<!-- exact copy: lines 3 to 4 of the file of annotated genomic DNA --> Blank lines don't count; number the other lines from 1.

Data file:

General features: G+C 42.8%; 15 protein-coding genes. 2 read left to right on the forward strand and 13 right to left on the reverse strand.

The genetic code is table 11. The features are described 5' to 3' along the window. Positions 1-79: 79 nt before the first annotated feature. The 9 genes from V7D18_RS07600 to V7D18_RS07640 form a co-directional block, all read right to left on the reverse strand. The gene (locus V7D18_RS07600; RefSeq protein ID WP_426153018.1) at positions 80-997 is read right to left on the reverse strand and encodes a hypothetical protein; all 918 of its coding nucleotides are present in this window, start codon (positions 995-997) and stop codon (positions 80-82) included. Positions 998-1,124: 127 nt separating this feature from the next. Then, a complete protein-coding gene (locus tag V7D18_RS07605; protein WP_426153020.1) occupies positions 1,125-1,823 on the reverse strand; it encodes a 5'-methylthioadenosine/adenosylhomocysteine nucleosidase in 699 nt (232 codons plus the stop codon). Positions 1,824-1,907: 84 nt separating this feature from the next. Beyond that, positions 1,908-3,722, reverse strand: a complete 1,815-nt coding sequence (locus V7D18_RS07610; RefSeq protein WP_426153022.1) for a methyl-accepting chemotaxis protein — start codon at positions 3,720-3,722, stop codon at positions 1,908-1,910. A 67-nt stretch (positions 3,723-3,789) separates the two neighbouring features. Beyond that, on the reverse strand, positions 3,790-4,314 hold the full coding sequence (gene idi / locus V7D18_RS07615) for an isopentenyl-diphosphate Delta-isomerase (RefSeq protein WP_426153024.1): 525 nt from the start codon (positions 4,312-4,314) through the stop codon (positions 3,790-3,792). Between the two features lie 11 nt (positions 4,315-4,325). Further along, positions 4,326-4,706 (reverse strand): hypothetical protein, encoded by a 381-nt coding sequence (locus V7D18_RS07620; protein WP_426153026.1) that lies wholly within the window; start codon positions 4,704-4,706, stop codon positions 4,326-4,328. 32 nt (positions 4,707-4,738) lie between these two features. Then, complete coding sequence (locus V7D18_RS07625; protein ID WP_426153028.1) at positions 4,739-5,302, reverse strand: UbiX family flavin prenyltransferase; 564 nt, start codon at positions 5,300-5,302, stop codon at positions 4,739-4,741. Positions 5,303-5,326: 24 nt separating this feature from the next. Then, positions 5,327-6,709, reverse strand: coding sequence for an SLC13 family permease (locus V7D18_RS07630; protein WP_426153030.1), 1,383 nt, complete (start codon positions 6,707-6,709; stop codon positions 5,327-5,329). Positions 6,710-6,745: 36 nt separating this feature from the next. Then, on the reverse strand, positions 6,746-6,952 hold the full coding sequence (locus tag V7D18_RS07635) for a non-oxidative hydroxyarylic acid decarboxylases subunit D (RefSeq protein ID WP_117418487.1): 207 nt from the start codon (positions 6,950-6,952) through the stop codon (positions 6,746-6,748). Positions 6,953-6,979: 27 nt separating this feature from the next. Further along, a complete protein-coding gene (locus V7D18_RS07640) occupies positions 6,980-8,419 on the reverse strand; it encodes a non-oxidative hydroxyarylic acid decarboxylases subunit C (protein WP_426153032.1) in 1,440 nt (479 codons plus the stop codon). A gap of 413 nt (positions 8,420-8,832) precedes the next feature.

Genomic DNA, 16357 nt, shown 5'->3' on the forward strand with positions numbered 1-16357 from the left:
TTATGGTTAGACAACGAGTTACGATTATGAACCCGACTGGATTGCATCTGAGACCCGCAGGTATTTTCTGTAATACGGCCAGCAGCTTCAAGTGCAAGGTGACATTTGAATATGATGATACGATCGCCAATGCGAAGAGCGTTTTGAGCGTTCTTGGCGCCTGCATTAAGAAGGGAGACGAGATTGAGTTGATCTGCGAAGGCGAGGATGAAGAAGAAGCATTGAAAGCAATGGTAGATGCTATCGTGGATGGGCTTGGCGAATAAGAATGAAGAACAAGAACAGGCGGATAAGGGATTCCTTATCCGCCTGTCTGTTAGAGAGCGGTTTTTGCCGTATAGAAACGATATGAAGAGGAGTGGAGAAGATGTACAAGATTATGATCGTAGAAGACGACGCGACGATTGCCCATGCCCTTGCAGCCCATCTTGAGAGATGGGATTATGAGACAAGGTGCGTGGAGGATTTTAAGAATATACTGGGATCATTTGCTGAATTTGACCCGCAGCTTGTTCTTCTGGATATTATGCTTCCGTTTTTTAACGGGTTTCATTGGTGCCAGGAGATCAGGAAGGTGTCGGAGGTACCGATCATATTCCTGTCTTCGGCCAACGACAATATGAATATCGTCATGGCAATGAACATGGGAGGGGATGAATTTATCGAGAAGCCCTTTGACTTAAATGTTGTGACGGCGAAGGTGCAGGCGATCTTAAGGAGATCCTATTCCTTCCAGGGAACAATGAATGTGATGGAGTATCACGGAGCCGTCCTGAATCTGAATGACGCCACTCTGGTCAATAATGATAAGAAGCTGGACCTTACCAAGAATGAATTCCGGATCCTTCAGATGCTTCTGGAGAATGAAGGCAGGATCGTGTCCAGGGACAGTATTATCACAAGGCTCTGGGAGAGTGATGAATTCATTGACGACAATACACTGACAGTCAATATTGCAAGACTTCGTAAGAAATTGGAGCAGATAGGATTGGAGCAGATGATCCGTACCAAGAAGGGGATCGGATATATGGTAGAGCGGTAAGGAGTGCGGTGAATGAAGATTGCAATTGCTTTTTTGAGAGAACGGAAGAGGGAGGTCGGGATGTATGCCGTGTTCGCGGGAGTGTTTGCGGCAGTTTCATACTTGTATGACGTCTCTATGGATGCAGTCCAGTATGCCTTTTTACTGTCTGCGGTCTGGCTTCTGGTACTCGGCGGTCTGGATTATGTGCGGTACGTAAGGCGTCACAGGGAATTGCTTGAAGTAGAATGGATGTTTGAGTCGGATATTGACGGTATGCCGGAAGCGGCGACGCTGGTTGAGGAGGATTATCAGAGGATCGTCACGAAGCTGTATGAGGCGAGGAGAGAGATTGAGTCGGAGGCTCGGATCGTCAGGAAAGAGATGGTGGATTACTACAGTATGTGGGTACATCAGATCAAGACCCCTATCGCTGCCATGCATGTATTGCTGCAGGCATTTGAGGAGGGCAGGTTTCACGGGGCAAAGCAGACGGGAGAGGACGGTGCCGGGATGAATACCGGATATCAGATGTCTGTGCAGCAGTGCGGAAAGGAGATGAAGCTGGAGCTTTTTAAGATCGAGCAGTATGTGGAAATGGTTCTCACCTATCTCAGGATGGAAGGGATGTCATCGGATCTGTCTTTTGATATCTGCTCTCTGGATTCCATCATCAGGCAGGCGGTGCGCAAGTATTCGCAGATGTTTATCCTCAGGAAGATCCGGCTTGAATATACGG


Genomic DNA, 16357 nt, shown 5'->3' on the forward strand with positions numbered 1-16357 from the left:
TTATGGTTAGACAACGAGTTACGATTATGAACCCGACTGGATTGCATCTGAGACCCGCAGGTATTTTCTGTAATACGGCCAGCAGCTTCAAGTGCAAGGTGACATTTGAATATGATGATACGATCGCCAATGCGAAGAGCGTTTTGAGCGTTCTTGGCGCCTGCATTAAGAAGGGAGACGAGATTGAGTTGATCTGCGAAGGCGAGGATGAAGAAGAAGCATTGAAAGCAATGGTAGATGCTATCGTGGATGGGCTTGGCGAATAAGAATGAAGAACAAGAACAGGCGGATAAGGGATTCCTTATCCGCCTGTCTGTTAGAGAGCGGTTTTTGCCGTATAGAAACGATATGAAGAGGAGTGGAGAAGATGTACAAGATTATGATCGTAGAAGACGACGCGACGATTGCCCATGCCCTTGCAGCCCATCTTGAGAGATGGGATTATGAGACAAGGTGCGTGGAGGATTTTAAGAATATACTGGGATCATTTGCTGAATTTGACCCGCAGCTTGTTCTTCTGGATATTATGCTTCCGTTTTTTAACGGGTTTCATTGGTGCCAGGAGATCAGGAAGGTGTCGGAGGTACCGATCATATTCCTGTCTTCGGCCAACGACAATATGAATATCGTCATGGCAATGAACATGGGAGGGGATGAATTTATCGAGAAGCCCTTTGACTTAAATGTTGTGACGGCGAAGGTGCAGGCGATCTTAAGGAGATCCTATTCCTTCCAGGGAACAATGAATGTGATGGAGTATCACGGAGCCGTCCTGAATCTGAATGACGCCACTCTGGTCAATAATGATAAGAAGCTGGACCTTACCAAGAATGAATTCCGGATCCTTCAGATGCTTCTGGAGAATGAAGGCAGGATCGTGTCCAGGGACAGTATTATCACAAGGCTCTGGGAGAGTGATGAATTCATTGACGACAATACACTGACAGTCAATATTGCAAGACTTCGTAAGAAATTGGAGCAGATAGGATTGGAGCAGATGATCCGTACCAAGAAGGGGATCGGATATATGGTAGAGCGGTAAGGAGTGCGGTGAATGAAGATTGCAATTGCTTTTTTGAGAGAACGGAAGAGGGAGGTCGGGATGTATGCCGTGTTCGCGGGAGTGTTTGCGGCAGTTTCATACTTGTATGACGTCTCTATGGATGCAGTCCAGTATGCCTTTTTACTGTCTGCGGTCTGGCTTCTGGTACTCGGCGGTCTGGATTATGTGCGGTACGTAAGGCGTCACAGGGAATTGCTTGAAGTAGAATGGATGTTTGAGTCGGATATTGACGGTATGCCGGAAGCGGCGACGCTGGTTGAGGAGGATTATCAGAGGATCGTCACGAAGCTGTATGAGGCGAGGAGAGAGATTGAGTCGGAGGCTCGGATCGTCAGGAAAGAGATGGTGGATTACTACAGTATGTGGGTACATCAGATCAAGACCCCTATCGCTGCCATGCATGTATTGCTGCAGGCATTTGAGGAGGGCAGGTTTCACGGGGCAAAGCAGACGGGAGAGGACGGTGCCGGGATGAATACCGGATATCAGATGTCTGTGCAGCAGTGCGGAAAGGAGATGAAGCTGGAGCTTTTTAAGATCGAGCAGTATGTGGAAATGGTTCTCACCTATCTCAGGATGGAAGGGATGTCATCGGATCTGTCTTTTGATATCTGCTCTCTGGATTCCATCATCAGGCAGGCGGTGCGCAAGTATTCGCAGATGTTTATCCTCAGGAAGATCCGGCTTGAATATACGG